As a (admittedly slightly jaundiced) aficionado of new camera press releases, I’ve been noting an odd but growing trend in recent offerings – a tendency to bag older models in the company’s line-up to boost the credentials of the latest release.
This is very stupid marketing communications. You are showing no respect to your existing customers when you effectively state that the camera they bought 18 months ago is now a mediocrity, only worthy of a negative comparison to the latest and greatest new release.
When digital camera technology was less mature, it was unsurprising that the newest model would have way more megapixels, processing power, battery life, AF responsiveness or whatever, that what went before. Camera technology was a fast-moving target.
Ten years on from those days, when a camera company comes out and claims model Y is twice as good as model X it released last year, it tends to make the buyers of model X (existing customers, don’t forget) feel a bit dudded, and inclines prospective purchasers to sit and wait for model Z, which they have been trained by the marketing communications spiel to expect to be twice as good as the latest new release.
Perhaps the problem is that there really isn’t all that much to say about these mostly iterative new releases. Few new cameras of late have been real technological breakthroughs, but rather modest improvements to the model which came before. It appears the life of a camera on the sales shelf is something like 18 months to two years. With a relatively mature technology like digital cameras, maybe this is too short a period to enable real innovation between models. Is the marketing tail wagging the technology dog?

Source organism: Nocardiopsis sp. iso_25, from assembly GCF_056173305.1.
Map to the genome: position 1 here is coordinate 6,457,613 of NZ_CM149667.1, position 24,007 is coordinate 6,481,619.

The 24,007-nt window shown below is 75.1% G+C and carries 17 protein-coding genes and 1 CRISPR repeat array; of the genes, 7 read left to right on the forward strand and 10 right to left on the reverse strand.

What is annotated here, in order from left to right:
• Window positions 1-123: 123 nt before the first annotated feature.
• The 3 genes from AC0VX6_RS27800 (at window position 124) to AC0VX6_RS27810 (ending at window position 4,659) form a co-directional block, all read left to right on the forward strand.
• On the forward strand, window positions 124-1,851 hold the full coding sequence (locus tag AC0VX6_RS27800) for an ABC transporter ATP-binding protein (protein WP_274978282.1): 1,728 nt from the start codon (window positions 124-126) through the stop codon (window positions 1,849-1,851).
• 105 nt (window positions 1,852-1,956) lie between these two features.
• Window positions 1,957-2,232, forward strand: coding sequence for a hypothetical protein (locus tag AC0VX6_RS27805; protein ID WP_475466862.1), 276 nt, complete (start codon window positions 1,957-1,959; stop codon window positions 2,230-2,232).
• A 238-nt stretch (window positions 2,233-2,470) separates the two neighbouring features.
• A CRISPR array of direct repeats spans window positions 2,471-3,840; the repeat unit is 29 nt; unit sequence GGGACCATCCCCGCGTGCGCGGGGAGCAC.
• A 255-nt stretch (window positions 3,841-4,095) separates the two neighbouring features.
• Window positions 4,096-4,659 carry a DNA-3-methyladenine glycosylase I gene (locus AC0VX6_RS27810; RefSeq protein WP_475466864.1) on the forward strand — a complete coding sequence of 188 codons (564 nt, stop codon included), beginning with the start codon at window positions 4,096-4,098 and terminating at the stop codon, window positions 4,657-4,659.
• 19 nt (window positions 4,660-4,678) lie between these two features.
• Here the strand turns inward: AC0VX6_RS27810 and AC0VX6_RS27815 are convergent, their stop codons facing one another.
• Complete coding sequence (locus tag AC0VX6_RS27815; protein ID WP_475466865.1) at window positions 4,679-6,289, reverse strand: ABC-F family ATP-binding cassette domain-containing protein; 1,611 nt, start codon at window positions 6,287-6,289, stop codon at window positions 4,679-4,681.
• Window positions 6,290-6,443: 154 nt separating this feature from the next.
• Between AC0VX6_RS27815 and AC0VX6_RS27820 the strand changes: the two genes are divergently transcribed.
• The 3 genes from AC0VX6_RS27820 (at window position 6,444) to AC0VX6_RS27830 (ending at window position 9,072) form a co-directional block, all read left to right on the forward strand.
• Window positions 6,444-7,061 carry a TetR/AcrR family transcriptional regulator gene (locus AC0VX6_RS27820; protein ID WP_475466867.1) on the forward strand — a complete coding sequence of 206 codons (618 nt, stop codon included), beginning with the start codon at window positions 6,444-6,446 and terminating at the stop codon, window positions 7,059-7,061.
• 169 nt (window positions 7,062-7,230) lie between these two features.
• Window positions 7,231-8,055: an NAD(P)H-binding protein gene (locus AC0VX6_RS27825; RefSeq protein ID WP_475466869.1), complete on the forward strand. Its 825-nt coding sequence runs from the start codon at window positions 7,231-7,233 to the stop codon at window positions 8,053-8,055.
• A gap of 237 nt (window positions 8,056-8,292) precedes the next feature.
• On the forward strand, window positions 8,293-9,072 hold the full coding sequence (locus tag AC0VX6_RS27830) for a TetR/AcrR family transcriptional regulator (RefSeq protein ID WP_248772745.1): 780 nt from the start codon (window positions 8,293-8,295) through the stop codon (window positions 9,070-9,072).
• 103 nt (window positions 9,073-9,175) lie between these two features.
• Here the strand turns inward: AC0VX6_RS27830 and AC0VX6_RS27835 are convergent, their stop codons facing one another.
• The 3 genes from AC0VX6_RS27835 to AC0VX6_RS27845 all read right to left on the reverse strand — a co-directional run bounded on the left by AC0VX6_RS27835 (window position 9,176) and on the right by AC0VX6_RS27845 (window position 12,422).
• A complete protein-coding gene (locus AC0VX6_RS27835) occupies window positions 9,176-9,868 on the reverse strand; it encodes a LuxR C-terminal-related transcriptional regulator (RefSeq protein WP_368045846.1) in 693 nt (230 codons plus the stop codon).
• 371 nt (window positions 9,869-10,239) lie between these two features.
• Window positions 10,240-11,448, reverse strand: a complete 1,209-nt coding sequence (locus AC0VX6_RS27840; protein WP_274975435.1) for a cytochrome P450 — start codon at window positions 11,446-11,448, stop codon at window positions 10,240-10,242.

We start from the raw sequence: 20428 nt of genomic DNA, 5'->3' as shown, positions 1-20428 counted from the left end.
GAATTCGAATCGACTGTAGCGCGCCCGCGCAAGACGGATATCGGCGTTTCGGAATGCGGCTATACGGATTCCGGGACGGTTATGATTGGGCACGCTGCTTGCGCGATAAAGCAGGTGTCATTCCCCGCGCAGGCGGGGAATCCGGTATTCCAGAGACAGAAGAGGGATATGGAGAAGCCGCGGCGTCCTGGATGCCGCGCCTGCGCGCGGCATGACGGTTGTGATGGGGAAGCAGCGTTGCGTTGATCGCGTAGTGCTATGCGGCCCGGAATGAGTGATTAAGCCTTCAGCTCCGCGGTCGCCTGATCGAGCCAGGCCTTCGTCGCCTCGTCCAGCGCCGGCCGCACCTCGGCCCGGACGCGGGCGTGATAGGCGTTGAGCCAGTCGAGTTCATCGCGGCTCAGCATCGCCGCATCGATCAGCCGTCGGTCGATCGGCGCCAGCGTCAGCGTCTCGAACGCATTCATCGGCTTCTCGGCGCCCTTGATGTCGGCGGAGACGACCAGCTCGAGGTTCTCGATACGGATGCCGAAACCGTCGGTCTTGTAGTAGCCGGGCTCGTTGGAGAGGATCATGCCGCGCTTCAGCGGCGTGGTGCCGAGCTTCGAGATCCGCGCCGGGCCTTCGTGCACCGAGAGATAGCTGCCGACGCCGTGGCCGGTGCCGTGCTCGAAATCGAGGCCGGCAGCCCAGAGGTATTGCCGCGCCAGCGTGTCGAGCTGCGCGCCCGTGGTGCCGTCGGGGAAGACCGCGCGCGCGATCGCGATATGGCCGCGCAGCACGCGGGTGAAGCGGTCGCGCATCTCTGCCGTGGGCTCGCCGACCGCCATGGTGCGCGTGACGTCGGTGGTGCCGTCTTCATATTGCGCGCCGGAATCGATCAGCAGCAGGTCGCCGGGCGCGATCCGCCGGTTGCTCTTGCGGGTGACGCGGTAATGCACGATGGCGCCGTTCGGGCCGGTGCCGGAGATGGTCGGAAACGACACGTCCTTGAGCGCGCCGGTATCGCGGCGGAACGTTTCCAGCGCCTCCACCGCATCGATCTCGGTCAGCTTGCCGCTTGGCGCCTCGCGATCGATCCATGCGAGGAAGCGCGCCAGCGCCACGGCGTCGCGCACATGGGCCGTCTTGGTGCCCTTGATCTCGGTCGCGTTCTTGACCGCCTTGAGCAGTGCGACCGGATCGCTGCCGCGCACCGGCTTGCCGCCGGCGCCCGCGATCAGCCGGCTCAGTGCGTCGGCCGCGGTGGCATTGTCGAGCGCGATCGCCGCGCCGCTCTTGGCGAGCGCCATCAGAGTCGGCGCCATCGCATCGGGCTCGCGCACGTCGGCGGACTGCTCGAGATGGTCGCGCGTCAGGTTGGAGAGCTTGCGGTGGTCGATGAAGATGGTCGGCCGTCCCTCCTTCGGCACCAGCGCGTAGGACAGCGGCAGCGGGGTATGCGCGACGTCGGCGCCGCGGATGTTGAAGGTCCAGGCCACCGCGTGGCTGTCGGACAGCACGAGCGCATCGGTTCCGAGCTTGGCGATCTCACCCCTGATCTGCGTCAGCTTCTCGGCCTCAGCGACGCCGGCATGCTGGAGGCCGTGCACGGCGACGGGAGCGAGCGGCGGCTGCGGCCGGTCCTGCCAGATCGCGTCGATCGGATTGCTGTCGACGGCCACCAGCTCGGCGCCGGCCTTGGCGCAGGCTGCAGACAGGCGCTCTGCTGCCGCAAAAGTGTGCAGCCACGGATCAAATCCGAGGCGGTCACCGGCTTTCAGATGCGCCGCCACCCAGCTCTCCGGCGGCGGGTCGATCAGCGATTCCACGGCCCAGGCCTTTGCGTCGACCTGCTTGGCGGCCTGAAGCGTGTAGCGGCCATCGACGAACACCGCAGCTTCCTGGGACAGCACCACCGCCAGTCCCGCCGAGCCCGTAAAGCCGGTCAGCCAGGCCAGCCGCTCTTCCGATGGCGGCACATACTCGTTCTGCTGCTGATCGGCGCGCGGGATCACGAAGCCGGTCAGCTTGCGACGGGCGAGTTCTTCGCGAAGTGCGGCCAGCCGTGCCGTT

The press release which came out this week for the Fujifilm X-T4 was chockablock with references to its superiority to other Fujifilm cameras, which would be more than a little disappointing if you had just invested your hard-earned on one of those now apparently obsolete cameras. A quick review of recent new camera press releases indicates Fujifilm is a serial offender in belittling its previous models to promote its latest releases. But doesn’t this simply give existing customers cause for regret, while creating unnecessary caution among those thinking of buying a new camera?
Here’s some examples from the press release for the Fujifilm X-T4:
It [the X-T4) offers…newly-developed gyro sensors that boast approx 8 times the detection accuracy of the IBIS unit in the X-H1.
– Which would make any X-H1 owners seriously wonder whether the 5.5 stops image stabilisation Fujifilm claimed at the time for this camera was fair dinkum. And ‘8 times the detection accuracy’ by the way, only delivers an extra stop of stabilisation, and only when used with certain lenses, so what does it all mean anyway?
And why compare the X-T4 to a camera released two years ago, which is now discontinued? (The answer seems to be that Fujifilm hasn’t offered IBIS at all – not even the inferior IBIS in the X-H1 – in any recent models.) Wouldn’t it be better to compare the X-T4’s image stabilisation to that of one of its recently-released competitors? Olympus seems to have the gold standard in IBIS – how does the Fujifilm X-T4 perform against the comparative Olympus model?
The new IBIS unit uses magnetic force rather than springs, which boosts functionality while making it approx. 30 percent smaller and 20 percent lighter than X-H1’s image stabilisation mechanism.
– Not only do X-H1 owners have an IBIS system seriously inferior to what’s available now, but it’s making their camera heavier. Whether it’s an irrelevant 10g or 100g lighter we aren’t told, leading one to assume this is a BS spec.
The shutter unit also boasts double the durability with 300,000 actuations and offers shutter noise approx. 30 percent quieter compared to the X-T3.